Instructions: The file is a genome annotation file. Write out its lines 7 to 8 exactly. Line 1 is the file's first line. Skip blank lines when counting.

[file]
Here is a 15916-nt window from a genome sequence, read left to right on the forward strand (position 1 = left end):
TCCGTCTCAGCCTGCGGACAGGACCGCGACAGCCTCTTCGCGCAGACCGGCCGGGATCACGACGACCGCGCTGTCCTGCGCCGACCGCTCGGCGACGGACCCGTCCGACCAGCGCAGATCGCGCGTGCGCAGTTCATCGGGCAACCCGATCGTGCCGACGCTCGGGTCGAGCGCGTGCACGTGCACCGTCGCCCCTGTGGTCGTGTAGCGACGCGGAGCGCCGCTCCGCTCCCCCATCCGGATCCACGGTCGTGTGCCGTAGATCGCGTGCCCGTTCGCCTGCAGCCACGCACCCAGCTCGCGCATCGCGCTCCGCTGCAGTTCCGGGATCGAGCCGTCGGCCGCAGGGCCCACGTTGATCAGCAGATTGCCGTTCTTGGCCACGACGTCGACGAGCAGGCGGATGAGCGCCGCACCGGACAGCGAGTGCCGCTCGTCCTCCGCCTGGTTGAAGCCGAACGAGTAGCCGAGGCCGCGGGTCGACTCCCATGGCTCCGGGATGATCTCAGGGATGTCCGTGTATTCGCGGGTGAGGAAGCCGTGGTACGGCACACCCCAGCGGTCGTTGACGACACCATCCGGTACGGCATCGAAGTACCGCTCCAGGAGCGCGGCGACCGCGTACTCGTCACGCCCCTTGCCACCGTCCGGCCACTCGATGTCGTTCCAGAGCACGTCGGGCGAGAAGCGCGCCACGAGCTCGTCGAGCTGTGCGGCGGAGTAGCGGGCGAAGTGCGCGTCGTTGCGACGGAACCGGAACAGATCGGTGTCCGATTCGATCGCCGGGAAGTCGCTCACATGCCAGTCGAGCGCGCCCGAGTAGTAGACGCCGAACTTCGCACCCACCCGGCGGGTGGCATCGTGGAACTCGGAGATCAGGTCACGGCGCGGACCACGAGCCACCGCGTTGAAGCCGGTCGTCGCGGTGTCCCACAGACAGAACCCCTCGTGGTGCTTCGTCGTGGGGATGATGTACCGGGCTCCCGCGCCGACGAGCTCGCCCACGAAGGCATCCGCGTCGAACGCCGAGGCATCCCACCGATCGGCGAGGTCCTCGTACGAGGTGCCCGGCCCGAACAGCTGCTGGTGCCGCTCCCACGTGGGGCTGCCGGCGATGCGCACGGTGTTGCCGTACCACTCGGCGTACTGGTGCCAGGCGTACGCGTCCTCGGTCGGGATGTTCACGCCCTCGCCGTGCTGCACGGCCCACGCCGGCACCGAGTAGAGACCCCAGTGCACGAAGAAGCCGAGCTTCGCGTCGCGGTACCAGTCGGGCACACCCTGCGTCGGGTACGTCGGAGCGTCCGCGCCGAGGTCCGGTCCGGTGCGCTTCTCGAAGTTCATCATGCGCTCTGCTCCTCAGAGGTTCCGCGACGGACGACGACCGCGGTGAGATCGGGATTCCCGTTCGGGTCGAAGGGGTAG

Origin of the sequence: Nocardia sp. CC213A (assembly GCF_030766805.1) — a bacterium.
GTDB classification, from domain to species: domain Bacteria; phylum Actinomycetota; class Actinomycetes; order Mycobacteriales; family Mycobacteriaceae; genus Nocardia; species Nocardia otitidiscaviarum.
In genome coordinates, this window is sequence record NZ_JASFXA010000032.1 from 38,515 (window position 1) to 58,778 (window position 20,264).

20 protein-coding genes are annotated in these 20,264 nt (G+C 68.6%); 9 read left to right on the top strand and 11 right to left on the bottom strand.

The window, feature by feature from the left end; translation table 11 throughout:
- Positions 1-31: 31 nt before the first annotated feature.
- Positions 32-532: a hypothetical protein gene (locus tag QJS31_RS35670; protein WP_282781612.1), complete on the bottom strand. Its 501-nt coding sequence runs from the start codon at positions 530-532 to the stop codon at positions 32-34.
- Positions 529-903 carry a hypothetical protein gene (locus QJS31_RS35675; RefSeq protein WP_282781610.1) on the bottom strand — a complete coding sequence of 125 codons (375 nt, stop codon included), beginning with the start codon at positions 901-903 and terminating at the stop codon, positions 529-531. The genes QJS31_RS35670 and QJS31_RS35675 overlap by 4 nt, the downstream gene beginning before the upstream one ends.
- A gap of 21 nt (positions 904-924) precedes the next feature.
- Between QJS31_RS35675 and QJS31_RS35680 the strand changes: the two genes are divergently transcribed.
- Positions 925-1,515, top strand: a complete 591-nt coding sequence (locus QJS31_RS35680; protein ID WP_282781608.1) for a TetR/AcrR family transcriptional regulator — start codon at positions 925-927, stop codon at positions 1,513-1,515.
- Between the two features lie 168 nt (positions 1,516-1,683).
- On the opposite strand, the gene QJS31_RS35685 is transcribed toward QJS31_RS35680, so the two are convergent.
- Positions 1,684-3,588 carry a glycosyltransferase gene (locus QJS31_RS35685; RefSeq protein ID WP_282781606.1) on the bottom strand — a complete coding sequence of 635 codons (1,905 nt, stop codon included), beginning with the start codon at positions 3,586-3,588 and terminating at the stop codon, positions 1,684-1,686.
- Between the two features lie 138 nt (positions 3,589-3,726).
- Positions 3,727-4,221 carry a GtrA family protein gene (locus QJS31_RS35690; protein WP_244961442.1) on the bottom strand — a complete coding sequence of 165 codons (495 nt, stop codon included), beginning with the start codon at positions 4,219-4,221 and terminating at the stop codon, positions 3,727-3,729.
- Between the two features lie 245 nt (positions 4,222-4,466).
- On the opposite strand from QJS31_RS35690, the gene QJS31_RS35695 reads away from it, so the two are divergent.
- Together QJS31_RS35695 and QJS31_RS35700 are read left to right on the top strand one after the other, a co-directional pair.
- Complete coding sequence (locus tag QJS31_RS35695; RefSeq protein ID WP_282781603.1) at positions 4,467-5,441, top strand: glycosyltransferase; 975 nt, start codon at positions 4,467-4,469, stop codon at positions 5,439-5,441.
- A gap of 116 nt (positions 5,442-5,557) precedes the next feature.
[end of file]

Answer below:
The window, feature by feature from the left end; translation table 11 throughout:
- Positions 1-31: 31 nt before the first annotated feature.